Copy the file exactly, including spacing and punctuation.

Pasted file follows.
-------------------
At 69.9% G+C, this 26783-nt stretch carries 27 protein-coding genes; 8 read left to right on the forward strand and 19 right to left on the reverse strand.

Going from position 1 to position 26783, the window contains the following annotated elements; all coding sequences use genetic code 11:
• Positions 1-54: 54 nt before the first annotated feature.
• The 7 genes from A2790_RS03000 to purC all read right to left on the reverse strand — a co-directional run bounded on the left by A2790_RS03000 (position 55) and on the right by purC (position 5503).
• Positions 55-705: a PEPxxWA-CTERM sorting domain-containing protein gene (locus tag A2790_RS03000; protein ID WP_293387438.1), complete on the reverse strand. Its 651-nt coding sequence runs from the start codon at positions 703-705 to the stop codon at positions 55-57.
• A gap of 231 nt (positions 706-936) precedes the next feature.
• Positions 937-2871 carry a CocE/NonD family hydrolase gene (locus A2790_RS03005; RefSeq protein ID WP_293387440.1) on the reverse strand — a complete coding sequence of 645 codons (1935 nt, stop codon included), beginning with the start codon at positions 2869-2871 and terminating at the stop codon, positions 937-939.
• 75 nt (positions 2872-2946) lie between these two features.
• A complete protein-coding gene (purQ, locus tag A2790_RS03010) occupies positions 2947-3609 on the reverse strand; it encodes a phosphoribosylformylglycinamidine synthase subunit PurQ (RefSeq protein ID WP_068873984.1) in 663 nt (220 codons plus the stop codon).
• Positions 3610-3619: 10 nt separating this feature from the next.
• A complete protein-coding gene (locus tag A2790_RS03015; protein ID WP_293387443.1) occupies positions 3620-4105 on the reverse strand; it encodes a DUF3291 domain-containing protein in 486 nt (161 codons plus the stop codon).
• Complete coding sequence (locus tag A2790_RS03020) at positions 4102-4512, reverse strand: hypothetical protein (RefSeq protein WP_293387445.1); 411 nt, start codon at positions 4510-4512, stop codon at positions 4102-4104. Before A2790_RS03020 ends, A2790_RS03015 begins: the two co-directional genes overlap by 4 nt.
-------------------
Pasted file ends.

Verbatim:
At 69.9% G+C, this 26783-nt stretch carries 27 protein-coding genes; 8 read left to right on the forward strand and 19 right to left on the reverse strand.

Going from position 1 to position 26783, the window contains the following annotated elements; all coding sequences use genetic code 11:
• Positions 1-54: 54 nt before the first annotated feature.
• The 7 genes from A2790_RS03000 to purC all read right to left on the reverse strand — a co-directional run bounded on the left by A2790_RS03000 (position 55) and on the right by purC (position 5503).
• Positions 55-705: a PEPxxWA-CTERM sorting domain-containing protein gene (locus tag A2790_RS03000; protein ID WP_293387438.1), complete on the reverse strand. Its 651-nt coding sequence runs from the start codon at positions 703-705 to the stop codon at positions 55-57.
• A gap of 231 nt (positions 706-936) precedes the next feature.
• Positions 937-2871 carry a CocE/NonD family hydrolase gene (locus A2790_RS03005; RefSeq protein ID WP_293387440.1) on the reverse strand — a complete coding sequence of 645 codons (1935 nt, stop codon included), beginning with the start codon at positions 2869-2871 and terminating at the stop codon, positions 937-939.
• 75 nt (positions 2872-2946) lie between these two features.
• A complete protein-coding gene (purQ, locus tag A2790_RS03010) occupies positions 2947-3609 on the reverse strand; it encodes a phosphoribosylformylglycinamidine synthase subunit PurQ (RefSeq protein ID WP_068873984.1) in 663 nt (220 codons plus the stop codon).
• Positions 3610-3619: 10 nt separating this feature from the next.
• A complete protein-coding gene (locus tag A2790_RS03015; protein ID WP_293387443.1) occupies positions 3620-4105 on the reverse strand; it encodes a DUF3291 domain-containing protein in 486 nt (161 codons plus the stop codon).
• Complete coding sequence (locus tag A2790_RS03020) at positions 4102-4512, reverse strand: hypothetical protein (RefSeq protein WP_293387445.1); 411 nt, start codon at positions 4510-4512, stop codon at positions 4102-4104. Before A2790_RS03020 ends, A2790_RS03015 begins: the two co-directional genes overlap by 4 nt.